And hideth himself
Evil men understand not judgment:
but they that seek the LORD understand all things.
What are the thoughts, the fears of those who do most seek the Lord? Observe what they do if they understand anything of God=s mind B then a storm is coming. It observed of bees, that before a storm you may see them come apace [return quickly] to their hives. What are the hives of the saints but the public temples of God. These have the promise of God to be a place of refuge a covert from storm (Is. 4:6). These are the chambers God calls His saints into:
Come, my people, enter thou into thy chambers,
and shut thy doors about thee:
hide thyself as it were for a little moment,
until the indignation be overpast.
For, behold, the LORD cometh out of his place
to punish the inhabitants of the earth for their iniquity:
the earth also shall disclose her blood, and shall no more cover her slain.
These are the palaces to which God call you. If you think yourselves so settled in your places as that you cannot stir, take heed lest the storm be to you as it is threatened in Job 27:21:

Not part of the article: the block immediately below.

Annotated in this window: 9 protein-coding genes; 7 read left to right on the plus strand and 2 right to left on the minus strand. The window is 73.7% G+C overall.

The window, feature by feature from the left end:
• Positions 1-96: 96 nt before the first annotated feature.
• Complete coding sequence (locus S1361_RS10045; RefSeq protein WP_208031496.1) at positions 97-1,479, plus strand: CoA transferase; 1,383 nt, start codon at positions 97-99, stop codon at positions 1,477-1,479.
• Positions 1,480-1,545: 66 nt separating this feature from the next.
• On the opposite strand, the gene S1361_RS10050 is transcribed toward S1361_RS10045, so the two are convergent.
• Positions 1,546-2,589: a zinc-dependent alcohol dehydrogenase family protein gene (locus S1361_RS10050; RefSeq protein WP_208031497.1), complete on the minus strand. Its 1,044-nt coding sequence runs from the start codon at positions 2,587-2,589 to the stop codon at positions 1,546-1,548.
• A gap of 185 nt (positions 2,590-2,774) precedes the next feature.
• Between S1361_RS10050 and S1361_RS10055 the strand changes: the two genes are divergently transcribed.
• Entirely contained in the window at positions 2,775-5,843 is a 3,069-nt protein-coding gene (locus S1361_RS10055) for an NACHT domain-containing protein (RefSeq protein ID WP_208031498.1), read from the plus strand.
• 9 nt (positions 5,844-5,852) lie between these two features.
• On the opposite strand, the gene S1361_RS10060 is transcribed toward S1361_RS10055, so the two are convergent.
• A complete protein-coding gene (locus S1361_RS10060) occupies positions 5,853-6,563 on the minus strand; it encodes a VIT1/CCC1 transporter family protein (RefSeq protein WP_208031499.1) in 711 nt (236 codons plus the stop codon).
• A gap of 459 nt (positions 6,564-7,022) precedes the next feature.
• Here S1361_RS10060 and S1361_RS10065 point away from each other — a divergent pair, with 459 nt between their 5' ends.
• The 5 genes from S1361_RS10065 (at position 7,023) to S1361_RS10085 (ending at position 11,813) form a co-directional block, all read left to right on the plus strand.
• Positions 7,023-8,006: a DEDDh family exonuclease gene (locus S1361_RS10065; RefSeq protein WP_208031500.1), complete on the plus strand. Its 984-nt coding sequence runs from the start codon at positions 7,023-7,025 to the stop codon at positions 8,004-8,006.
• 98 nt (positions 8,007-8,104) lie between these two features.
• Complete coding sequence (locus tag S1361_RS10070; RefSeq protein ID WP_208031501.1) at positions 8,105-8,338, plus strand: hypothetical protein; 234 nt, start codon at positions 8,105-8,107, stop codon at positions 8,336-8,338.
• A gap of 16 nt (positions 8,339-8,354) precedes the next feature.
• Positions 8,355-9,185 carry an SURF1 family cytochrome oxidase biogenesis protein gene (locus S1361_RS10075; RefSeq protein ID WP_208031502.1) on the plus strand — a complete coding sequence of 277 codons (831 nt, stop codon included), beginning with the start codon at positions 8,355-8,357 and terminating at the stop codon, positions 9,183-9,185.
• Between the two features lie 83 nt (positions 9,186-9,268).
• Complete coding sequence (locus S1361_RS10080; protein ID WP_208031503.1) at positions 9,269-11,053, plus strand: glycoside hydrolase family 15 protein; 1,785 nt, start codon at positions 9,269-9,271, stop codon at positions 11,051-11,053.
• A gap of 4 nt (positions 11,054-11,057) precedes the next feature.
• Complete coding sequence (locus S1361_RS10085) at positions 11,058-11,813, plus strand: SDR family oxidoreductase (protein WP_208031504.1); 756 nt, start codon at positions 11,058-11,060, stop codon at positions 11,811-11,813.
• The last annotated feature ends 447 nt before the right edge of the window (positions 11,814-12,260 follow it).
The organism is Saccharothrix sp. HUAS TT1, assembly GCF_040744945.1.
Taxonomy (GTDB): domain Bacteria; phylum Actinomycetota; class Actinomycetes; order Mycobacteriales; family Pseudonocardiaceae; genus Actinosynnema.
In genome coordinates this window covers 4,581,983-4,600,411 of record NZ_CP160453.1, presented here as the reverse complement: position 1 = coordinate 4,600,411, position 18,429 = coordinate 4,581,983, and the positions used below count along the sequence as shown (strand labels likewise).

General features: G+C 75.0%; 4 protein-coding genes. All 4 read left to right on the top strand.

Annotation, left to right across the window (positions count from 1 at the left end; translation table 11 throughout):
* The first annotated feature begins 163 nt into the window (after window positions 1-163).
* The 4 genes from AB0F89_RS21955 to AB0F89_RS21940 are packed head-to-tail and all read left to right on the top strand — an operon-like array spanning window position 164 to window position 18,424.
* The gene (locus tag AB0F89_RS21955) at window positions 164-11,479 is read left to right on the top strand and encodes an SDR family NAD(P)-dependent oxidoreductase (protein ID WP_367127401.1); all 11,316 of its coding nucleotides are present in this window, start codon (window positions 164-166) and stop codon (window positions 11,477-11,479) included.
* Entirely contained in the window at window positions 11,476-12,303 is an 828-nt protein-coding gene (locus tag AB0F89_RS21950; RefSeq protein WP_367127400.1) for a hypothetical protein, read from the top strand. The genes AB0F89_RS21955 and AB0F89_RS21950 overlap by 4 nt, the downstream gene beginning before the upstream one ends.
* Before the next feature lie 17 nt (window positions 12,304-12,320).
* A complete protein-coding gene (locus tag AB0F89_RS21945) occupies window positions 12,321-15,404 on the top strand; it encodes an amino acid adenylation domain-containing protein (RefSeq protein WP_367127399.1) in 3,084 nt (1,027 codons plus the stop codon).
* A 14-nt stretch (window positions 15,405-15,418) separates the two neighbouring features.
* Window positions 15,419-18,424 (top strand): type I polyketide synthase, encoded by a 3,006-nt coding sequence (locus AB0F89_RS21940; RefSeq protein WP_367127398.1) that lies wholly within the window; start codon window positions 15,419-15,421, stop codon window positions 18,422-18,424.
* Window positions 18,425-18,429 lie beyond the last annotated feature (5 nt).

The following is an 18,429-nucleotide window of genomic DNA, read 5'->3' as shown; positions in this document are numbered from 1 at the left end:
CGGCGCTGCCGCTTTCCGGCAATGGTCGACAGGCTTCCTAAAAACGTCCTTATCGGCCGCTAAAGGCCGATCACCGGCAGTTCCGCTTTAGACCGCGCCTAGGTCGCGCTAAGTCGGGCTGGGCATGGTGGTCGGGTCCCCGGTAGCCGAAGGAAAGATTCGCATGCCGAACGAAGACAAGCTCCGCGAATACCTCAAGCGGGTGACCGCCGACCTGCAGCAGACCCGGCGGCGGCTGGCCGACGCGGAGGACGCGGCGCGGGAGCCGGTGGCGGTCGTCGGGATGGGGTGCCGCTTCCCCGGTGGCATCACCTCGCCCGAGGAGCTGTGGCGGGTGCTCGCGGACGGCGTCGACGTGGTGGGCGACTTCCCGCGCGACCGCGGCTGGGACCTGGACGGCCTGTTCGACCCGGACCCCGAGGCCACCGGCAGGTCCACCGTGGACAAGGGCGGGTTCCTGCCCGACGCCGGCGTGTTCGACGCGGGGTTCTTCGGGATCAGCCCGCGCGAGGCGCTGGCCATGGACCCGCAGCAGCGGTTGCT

The east wind carrieth him away, and he departeth:
and as a storm hurleth him out of his place.
You know the speech of Elijah to Ahab, when he sees the clouds arise, make haste, lest the rain prevent you, 1 Kings 18:44.
So I to you, make haste lest the storm prevent you. When an enemy takes in a town by storm, it is very terrible. Oh how dreadful then will it be to that people whom the Lord shall come against as an enemy, and after many offers of conditions of peace rejected from Him, He shall take them in by storm. It is the pride of men=s hearts that is the cause they fear not this. Wherefore, my prayer shall be according to that of the Psalmist in 83:15:
Lord, make them afraid of thy storm